On the wall of my office hangs one of my most cherished gifts…a framed picture of a hand drawn tree, the leaves of the tree were created using the thumbprints of the students, faculty, and staff at Saint Patrick Catholic School in Memphis, TN. Inscribed on the trunk of the tree are these words: “The seeds you have planted will bear great fruit.”
Today, across the United States, we remember, honor, and celebrate the life and work of Dr. Martin Luther King, Jr. Had it not been for the champions of justice and equality, like Dr. King, there is a chance that the “Thumbprint Tree” would not be in my possession. You see, Saint Patrick School’s population is predominately African American and I am Caucasian, before the civil rights movement it would have been highly unlikely that our paths would have been allowed to cross. I am so happy that I have been able to partake of the fruit from the seeds planted by Dr. King. My life and heart would have been a bit empty if I had not had the chance to love and be touched by my students at Saint Patrick School. When I left Saint Patrick, I left a piece of my heart and, in return, they left their print on my heart.
This past weekend I had the opportunity to see the movie Hidden Figures. It tells the true story of a team of African American women who provided NASA with important mathematical data needed to launch the program’s first successful space mission (description from Malco Theaters). I highly recommend this movie! Although we never met, I now have a very small glimpse into the lives (and intelligence) of that trio working with NASA: Katherine Johnson, Dorothy Vaughan, and Mary Jackson. It caused me to the think of the countless people who are not given credit for achievements simply because of their status in life. These three had two strikes against them: African American and female. How easy it is for some to overlook others simply because they are different.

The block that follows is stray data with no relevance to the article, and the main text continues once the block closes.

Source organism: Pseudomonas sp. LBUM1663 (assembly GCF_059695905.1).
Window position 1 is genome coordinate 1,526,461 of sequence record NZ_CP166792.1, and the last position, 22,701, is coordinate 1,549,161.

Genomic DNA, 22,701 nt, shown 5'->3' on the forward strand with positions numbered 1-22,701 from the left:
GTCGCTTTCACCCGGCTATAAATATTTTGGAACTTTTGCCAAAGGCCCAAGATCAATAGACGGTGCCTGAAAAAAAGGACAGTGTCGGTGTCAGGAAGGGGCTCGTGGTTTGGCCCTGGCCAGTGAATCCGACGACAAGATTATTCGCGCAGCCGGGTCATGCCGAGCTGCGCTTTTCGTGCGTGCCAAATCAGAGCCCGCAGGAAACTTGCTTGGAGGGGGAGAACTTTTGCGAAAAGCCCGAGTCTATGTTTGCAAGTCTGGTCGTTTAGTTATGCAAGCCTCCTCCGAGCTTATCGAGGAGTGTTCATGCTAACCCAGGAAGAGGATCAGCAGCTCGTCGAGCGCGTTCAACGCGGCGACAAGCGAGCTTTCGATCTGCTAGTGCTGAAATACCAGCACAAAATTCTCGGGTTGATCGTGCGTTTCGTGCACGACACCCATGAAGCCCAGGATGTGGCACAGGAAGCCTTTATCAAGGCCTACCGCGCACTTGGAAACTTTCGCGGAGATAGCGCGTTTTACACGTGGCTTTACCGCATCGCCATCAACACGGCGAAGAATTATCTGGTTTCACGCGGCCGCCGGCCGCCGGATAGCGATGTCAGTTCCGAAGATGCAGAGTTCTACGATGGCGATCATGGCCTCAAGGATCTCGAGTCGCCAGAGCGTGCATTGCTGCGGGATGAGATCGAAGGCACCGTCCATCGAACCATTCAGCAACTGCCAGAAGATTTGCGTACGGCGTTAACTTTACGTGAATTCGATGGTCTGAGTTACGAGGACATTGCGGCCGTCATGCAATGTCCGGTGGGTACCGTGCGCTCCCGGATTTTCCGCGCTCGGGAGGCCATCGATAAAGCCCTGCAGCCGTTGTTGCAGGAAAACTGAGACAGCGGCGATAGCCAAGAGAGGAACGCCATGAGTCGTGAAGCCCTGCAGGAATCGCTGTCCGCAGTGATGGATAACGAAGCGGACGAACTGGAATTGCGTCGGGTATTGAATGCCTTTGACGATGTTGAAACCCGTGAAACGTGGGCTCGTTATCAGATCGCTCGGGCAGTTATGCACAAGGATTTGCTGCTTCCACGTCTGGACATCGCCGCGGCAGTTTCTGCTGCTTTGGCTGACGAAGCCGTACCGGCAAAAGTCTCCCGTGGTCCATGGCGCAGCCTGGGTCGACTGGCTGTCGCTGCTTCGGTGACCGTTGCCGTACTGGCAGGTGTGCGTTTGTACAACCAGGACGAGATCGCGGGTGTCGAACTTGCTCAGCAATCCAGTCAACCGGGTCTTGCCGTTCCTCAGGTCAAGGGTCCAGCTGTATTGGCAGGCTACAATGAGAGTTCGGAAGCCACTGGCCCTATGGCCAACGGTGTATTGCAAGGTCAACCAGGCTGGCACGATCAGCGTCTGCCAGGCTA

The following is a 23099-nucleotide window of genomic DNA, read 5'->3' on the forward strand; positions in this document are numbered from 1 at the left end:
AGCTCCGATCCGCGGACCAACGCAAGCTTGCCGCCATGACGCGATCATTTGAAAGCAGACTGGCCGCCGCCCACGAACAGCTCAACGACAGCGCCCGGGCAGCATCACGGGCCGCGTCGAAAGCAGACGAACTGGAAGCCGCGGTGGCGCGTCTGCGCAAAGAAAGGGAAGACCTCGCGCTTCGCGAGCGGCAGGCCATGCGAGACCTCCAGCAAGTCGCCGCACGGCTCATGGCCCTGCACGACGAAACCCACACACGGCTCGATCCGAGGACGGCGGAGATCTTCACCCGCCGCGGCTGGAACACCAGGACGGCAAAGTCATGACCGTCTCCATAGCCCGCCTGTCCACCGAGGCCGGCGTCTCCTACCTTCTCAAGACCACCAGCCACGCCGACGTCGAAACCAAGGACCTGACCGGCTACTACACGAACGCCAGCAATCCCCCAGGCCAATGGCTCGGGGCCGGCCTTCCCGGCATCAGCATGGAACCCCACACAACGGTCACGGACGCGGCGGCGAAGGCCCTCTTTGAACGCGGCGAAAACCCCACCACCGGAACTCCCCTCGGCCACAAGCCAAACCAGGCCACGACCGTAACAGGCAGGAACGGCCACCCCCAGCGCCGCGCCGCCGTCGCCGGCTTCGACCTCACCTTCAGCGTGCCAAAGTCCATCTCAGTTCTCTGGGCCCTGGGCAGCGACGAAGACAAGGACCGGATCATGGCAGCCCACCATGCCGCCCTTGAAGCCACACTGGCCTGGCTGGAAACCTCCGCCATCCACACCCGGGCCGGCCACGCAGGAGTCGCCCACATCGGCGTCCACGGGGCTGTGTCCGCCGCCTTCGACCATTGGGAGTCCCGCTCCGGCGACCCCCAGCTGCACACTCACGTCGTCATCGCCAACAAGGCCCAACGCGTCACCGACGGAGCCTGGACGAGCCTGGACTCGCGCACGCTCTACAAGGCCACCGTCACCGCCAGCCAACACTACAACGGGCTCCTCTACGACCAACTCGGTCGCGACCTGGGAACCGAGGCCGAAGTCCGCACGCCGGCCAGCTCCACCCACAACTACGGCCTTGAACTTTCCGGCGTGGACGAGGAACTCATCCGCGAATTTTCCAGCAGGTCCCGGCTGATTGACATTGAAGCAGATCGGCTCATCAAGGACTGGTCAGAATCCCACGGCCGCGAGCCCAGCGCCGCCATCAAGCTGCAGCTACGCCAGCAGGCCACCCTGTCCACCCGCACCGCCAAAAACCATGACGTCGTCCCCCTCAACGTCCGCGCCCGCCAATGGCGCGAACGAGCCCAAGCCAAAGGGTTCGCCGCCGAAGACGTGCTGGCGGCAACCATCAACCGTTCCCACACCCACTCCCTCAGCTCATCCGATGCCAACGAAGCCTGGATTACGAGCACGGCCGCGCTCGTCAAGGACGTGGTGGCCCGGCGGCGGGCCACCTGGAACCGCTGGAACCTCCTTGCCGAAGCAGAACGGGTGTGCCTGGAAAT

Solidarity is one of the seven themes of Catholic Social Teaching. “We are one human family whatever our national, racial, ethnic, economic, and ideological differences. We are our brothers’ and sisters’ keepers, wherever they may be. Loving our neighbor has global dimensions in a shrinking world. At the core of the virtue of solidarity is the pursuit of justice and peace. Pope Paul VI taught that “if you want peace, work for justice.” The Gospel calls us to be peacemakers. Our love for all our sisters and brothers demands that we promote peace in a world surrounded by violence and conflict.” Find out more about Catholic Social Teaching at http://www.usccb.org/beliefs-and-teachings/what-we-believe/catholic-social-teaching/seven-themes-of-catholic-social-teaching.cfm
Dr. King had a dream and today we must still work to keep the dream alive. Let each of us continue to sow the seeds of compassion and empathy so others can enjoy the fruit of equality and justice, regardless of race, gender, or creed.